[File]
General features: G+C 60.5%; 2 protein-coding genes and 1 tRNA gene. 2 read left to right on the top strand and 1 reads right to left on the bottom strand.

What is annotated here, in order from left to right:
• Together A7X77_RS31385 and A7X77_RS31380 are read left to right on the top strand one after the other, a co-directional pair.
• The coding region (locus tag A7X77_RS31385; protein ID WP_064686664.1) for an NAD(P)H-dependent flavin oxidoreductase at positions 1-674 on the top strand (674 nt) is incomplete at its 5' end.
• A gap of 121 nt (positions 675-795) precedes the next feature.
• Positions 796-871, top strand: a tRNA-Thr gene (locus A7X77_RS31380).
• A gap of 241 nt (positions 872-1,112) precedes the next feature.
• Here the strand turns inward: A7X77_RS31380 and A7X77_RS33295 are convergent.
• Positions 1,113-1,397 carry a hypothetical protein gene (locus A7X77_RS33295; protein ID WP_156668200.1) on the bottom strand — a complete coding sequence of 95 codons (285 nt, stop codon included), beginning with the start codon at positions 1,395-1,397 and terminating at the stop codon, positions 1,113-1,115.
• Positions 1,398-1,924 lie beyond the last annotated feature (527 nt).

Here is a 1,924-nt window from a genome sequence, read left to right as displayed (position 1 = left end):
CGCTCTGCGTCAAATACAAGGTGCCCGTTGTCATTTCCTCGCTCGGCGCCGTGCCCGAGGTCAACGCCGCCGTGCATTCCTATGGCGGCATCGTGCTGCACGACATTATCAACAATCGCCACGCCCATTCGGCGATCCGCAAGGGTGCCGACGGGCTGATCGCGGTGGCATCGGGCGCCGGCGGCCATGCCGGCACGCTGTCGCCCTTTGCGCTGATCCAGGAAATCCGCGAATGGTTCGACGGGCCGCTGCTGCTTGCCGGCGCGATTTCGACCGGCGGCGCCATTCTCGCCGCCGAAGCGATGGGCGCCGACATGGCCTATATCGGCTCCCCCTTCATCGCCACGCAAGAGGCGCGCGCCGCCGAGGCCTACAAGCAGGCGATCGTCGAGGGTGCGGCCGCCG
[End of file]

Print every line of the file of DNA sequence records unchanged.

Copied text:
General features: G+C 60.5%; 2 protein-coding genes and 1 tRNA gene. 2 read left to right on the top strand and 1 reads right to left on the bottom strand.

What is annotated here, in order from left to right:
• Together A7X77_RS31385 and A7X77_RS31380 are read left to right on the top strand one after the other, a co-directional pair.
• The coding region (locus tag A7X77_RS31385; protein ID WP_064686664.1) for an NAD(P)H-dependent flavin oxidoreductase at positions 1-674 on the top strand (674 nt) is incomplete at its 5' end.
• A gap of 121 nt (positions 675-795) precedes the next feature.
• Positions 796-871, top strand: a tRNA-Thr gene (locus A7X77_RS31380).
• A gap of 241 nt (positions 872-1,112) precedes the next feature.
• Here the strand turns inward: A7X77_RS31380 and A7X77_RS33295 are convergent.
• Positions 1,113-1,397 carry a hypothetical protein gene (locus A7X77_RS33295; protein ID WP_156668200.1) on the bottom strand — a complete coding sequence of 95 codons (285 nt, stop codon included), beginning with the start codon at positions 1,395-1,397 and terminating at the stop codon, positions 1,113-1,115.
• Positions 1,398-1,924 lie beyond the last annotated feature (527 nt).

Here is a 1,924-nt window from a genome sequence, read left to right as displayed (position 1 = left end):
CGCTCTGCGTCAAATACAAGGTGCCCGTTGTCATTTCCTCGCTCGGCGCCGTGCCCGAGGTCAACGCCGCCGTGCATTCCTATGGCGGCATCGTGCTGCACGACATTATCAACAATCGCCACGCCCATTCGGCGATCCGCAAGGGTGCCGACGGGCTGATCGCGGTGGCATCGGGCGCCGGCGGCCATGCCGGCACGCTGTCGCCCTTTGCGCTGATCCAGGAAATCCGCGAATGGTTCGACGGGCCGCTGCTGCTTGCCGGCGCGATTTCGACCGGCGGCGCCATTCTCGCCGCCGAAGCGATGGGCGCCGACATGGCCTATATCGGCTCCCCCTTCATCGCCACGCAAGAGGCGCGCGCCGCCGAGGCCTACAAGCAGGCGATCGTCGAGGGTGCGGCCGCCG